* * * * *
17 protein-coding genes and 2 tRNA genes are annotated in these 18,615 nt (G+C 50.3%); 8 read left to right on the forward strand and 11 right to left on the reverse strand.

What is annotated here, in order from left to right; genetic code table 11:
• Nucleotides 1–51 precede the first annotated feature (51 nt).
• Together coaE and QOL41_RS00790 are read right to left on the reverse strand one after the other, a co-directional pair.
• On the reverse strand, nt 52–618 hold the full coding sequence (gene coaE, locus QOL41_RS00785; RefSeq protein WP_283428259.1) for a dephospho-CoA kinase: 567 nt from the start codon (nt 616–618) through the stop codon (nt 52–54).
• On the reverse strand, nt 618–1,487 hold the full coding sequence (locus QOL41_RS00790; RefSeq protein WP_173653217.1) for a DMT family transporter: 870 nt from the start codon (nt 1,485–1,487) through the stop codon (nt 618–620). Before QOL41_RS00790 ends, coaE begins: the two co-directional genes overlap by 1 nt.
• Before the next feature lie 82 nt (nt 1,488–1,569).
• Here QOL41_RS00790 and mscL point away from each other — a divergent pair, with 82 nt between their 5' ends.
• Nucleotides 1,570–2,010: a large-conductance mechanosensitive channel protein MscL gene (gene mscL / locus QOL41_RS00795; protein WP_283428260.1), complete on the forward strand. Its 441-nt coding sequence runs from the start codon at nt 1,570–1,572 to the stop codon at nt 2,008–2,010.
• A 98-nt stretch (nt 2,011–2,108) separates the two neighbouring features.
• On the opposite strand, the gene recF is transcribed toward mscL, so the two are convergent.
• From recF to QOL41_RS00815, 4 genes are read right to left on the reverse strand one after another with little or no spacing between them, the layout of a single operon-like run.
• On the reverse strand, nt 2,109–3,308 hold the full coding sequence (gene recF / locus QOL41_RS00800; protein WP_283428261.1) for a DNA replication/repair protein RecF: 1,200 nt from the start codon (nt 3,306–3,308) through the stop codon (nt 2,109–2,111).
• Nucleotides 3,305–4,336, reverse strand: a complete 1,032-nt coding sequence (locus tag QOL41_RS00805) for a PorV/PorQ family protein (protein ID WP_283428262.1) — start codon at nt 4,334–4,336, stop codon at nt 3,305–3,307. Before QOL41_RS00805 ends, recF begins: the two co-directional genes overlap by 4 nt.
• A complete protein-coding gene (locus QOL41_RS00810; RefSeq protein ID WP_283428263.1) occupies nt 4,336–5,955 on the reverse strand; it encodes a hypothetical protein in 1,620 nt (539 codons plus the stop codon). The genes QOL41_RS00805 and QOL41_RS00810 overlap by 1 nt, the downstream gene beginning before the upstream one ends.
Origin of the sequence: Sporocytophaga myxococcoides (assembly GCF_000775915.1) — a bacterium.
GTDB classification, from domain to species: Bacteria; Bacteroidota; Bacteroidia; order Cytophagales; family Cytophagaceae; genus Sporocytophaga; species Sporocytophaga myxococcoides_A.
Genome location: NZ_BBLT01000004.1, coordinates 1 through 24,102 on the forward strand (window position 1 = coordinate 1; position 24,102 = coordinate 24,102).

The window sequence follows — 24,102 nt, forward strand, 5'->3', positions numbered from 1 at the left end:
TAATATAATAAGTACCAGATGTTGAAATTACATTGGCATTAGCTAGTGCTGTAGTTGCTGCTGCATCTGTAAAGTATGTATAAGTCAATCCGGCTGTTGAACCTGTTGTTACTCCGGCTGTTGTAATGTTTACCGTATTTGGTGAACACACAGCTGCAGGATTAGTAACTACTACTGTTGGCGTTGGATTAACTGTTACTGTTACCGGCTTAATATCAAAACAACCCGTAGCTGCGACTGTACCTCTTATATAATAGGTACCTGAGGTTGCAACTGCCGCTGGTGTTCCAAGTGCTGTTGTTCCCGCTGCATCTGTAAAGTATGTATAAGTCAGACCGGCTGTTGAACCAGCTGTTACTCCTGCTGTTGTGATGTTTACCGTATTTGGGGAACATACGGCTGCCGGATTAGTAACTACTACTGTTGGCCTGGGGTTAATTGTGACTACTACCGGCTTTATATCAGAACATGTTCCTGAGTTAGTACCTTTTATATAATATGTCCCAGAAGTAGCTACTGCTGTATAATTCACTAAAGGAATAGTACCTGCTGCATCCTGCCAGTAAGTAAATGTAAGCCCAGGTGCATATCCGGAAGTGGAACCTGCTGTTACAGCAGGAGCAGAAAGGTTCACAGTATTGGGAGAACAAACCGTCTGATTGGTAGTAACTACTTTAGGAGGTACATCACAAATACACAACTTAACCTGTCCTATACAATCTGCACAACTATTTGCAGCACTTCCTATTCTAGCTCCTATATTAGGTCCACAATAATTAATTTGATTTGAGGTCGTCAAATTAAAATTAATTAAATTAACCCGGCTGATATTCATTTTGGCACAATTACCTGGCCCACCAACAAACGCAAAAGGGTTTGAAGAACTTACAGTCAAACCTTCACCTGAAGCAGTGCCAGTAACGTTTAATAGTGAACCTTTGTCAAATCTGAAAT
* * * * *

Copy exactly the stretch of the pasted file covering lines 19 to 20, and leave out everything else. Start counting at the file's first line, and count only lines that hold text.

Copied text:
The window sequence follows — 24,102 nt, forward strand, 5'->3', positions numbered from 1 at the left end:
TAATATAATAAGTACCAGATGTTGAAATTACATTGGCATTAGCTAGTGCTGTAGTTGCTGCTGCATCTGTAAAGTATGTATAAGTCAATCCGGCTGTTGAACCTGTTGTTACTCCGGCTGTTGTAATGTTTACCGTATTTGGTGAACACACAGCTGCAGGATTAGTAACTACTACTGTTGGCGTTGGATTAACTGTTACTGTTACCGGCTTAATATCAAAACAACCCGTAGCTGCGACTGTACCTCTTATATAATAGGTACCTGAGGTTGCAACTGCCGCTGGTGTTCCAAGTGCTGTTGTTCCCGCTGCATCTGTAAAGTATGTATAAGTCAGACCGGCTGTTGAACCAGCTGTTACTCCTGCTGTTGTGATGTTTACCGTATTTGGGGAACATACGGCTGCCGGATTAGTAACTACTACTGTTGGCCTGGGGTTAATTGTGACTACTACCGGCTTTATATCAGAACATGTTCCTGAGTTAGTACCTTTTATATAATATGTCCCAGAAGTAGCTACTGCTGTATAATTCACTAAAGGAATAGTACCTGCTGCATCCTGCCAGTAAGTAAATGTAAGCCCAGGTGCATATCCGGAAGTGGAACCTGCTGTTACAGCAGGAGCAGAAAGGTTCACAGTATTGGGAGAACAAACCGTCTGATTGGTAGTAACTACTTTAGGAGGTACATCACAAATACACAACTTAACCTGTCCTATACAATCTGCACAACTATTTGCAGCACTTCCTATTCTAGCTCCTATATTAGGTCCACAATAATTAATTTGATTTGAGGTCGTCAAATTAAAATTAATTAAATTAACCCGGCTGATATTCATTTTGGCACAATTACCTGGCCCACCAACAAACGCAAAAGGGTTTGAAGAACTTACAGTCAAACCTTCACCTGAAGCAGTGCCAGTAACGTTTAATAGTGAACCTTTGTCAAATCTGAAAT